II.viii is intended as a further discussion of simple ideas. Locke draws what should by now be a familiar distinction. Can you reconstruct Locke’s argument?
(From II.viii.7—Ideas in the Mind, Qualities in Bodies) To discover the nature of our ideas the better, and to, discourse of them intelligibly, it will be convenient to distinguish them as they are ideas or perceptions in our minds; and as they are modifications of matter in the bodies that cause such perceptions in us …
(From II.viii.8—Our Ideas and the Qualities of Bodies) Whatsoever the mind perceives in itself, or is the immediate object of perception, thought, or understanding, that I call idea; and the power to produce any idea in our mind, I call quality of the subject wherein that power is. Thus a snowball having the power to produce in us the ideas of white, cold, and round—the power to produce those ideas in us, as they are in the snowball, I call qualities; and as they are sensations or perceptions in our understandings, I call them ideas; which ideas, if I speak of sometimes as in the things themselves, I would be understood to mean those qualities in the objects which produce them in us.
(From II.viii.9—Primary Qualities of Bodies) Concerning these qualities, we, I think, observe these primary ones in bodies that produce simple ideas in us, viz. solidity, extension, motion or rest, nubmeror figure. These, which I call original or primary qualities of body, are wholly inseparable from it; and such as in all the alterations and changes it suffers, all the force can be used upon it, it constantly keeps; and such as sense constantly finds in every particle of matter which has bulk enough to be perceived; and the mind finds inseparable from every particle of matter, thoughless than to make itself singly be perceived by our senses: e.g., take a grain of wheat, divide it into two parts; each part has still solidity, extension, figure, and mobility: divide it again, and it retains still the same qualities …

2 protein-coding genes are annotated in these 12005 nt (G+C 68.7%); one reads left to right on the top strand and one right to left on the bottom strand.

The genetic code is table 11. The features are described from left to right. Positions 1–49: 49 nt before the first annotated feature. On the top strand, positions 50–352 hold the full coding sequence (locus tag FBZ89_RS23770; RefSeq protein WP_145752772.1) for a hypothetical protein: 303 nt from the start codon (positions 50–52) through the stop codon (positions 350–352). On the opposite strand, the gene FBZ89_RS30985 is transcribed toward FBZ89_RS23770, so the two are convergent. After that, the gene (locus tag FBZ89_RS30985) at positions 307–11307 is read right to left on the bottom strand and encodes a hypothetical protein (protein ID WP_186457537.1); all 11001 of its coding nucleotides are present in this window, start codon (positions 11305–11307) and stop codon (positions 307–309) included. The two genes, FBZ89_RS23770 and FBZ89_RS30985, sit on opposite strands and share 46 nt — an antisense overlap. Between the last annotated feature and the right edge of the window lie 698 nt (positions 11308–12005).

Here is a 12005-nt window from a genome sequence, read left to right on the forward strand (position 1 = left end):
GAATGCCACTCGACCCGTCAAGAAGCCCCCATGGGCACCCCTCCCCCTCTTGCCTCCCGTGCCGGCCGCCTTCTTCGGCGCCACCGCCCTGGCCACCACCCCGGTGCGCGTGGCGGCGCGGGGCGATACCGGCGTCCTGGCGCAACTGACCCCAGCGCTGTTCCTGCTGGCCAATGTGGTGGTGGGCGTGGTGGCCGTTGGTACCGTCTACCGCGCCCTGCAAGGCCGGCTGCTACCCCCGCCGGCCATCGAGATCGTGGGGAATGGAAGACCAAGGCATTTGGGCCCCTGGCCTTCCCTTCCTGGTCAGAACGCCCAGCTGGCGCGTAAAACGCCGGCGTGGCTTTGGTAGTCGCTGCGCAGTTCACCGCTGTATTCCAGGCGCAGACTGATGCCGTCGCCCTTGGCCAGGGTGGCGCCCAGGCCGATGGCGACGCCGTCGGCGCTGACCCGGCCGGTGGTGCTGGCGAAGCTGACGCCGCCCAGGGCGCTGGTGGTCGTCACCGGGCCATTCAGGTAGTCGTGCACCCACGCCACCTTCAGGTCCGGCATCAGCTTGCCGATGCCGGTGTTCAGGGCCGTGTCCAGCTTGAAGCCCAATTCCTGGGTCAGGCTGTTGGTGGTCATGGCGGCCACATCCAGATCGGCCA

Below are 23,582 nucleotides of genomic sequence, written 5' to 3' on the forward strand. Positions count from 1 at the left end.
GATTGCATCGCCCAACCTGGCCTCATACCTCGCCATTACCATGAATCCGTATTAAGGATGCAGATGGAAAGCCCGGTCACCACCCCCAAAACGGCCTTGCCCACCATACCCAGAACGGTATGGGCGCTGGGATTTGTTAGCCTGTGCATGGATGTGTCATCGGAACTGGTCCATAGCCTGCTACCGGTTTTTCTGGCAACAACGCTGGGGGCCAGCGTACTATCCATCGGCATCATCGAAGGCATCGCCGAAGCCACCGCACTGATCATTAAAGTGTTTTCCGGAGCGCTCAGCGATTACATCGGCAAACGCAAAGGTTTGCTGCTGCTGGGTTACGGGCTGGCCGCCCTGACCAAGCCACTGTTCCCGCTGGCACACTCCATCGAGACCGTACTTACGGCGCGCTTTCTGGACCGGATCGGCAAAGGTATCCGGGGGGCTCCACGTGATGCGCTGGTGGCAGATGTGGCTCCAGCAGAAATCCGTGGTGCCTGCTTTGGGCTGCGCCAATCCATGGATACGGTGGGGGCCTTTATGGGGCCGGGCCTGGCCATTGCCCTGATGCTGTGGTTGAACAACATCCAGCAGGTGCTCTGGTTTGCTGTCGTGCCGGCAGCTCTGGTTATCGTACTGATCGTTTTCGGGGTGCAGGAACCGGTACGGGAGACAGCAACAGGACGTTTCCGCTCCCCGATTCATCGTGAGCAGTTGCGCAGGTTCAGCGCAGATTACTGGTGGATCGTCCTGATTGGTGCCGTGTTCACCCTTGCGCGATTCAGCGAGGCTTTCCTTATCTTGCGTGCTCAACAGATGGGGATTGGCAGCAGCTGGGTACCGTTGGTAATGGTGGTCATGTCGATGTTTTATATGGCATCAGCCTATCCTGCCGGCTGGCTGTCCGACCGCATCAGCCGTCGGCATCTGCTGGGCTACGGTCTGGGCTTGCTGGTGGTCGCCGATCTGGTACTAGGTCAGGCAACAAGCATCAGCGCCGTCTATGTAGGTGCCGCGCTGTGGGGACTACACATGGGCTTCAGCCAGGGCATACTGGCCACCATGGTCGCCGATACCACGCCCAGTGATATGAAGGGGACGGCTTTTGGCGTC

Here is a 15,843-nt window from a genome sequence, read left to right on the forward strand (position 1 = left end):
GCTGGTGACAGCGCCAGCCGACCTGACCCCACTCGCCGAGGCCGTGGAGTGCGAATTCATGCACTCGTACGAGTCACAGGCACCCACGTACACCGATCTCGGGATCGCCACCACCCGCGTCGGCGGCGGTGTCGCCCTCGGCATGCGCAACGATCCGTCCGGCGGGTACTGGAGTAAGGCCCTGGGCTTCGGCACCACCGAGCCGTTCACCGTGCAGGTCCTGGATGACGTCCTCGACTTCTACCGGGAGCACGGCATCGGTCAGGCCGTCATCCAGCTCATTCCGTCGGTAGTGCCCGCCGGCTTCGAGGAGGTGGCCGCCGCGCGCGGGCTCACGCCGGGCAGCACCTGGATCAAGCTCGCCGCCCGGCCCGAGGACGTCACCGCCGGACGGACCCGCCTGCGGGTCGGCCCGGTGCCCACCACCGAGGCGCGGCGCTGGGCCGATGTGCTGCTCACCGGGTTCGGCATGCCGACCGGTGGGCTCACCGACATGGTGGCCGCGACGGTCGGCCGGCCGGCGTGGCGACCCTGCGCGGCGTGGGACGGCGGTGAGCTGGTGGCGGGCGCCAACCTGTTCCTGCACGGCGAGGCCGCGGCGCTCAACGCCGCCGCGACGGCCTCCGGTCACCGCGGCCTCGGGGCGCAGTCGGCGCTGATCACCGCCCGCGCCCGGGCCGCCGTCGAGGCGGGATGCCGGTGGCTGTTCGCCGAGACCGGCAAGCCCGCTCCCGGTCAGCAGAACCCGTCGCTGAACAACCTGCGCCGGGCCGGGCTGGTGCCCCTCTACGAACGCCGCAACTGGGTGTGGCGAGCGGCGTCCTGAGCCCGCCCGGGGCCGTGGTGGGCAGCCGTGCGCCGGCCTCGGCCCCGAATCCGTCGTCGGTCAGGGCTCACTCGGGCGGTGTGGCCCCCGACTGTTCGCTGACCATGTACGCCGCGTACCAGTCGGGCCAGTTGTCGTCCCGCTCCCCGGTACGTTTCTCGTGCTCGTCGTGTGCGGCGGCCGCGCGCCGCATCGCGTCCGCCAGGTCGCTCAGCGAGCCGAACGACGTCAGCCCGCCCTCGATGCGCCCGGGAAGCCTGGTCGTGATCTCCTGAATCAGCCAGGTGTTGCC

(From II.viii.11—How Bodies produce Ideas in us) The next thing to be considered is, how bodies operate one upon another; and that is manifestly by impulse, and nothing else. It being impossible to conceive that body should operate on what it does not touch (which is all one as to imagine it can operate where it is not), or when it does touch, operate any other way than by motion.
(From II.viii.13—How secondary Qualities produce their ideas) After the same manner that the ideas of these original qualities are produced in us, we may conceive that the ideas of secondary qualities are also produced, viz. By the operation of insensible particles on our senses. … [L]et us suppose at present that, the different motions and figures, bulk and number, of such particles, affecting the several organs of our senses, produce in us those different sensations which we have from the colours and smells of bodies … It being no more impossible to conceive that god should annex such ideas to such motions, with which they have no similitude, than that he should annex the idea of pain to the motion of a piece of steel dividing our flesh, with which that idea hath no resemblance.
(From II.viii.14—They depend on the primary Qualities ) What I have said concerning colours and smells may be understood also of tastes and sounds, and other the like sensible qualities; which, whatever reality we by mistake attribute to them, are in truth nothing in the objects themselves, but powers to produce various sensations in us; and depend on those primary qualities, viz. Bulk, figure, texture, and motion of parts and therefore I call them secondary qualities.
(From II.viii.15—Ideas of primary Qualities are Resemblances; of secondary, not) From whence I think it easy to draw this observation, that the ideas of primary qualities of bodies are resemblances of them, and their patterns do really exist in the bodies themselves, but the ideas produced in us by these secondary qualities have no resemblance of them at all. There is nothing like our ideas, existing in the bodies themselves. They are, in the bodies we denominate from them, only a power to produce those sensations in us …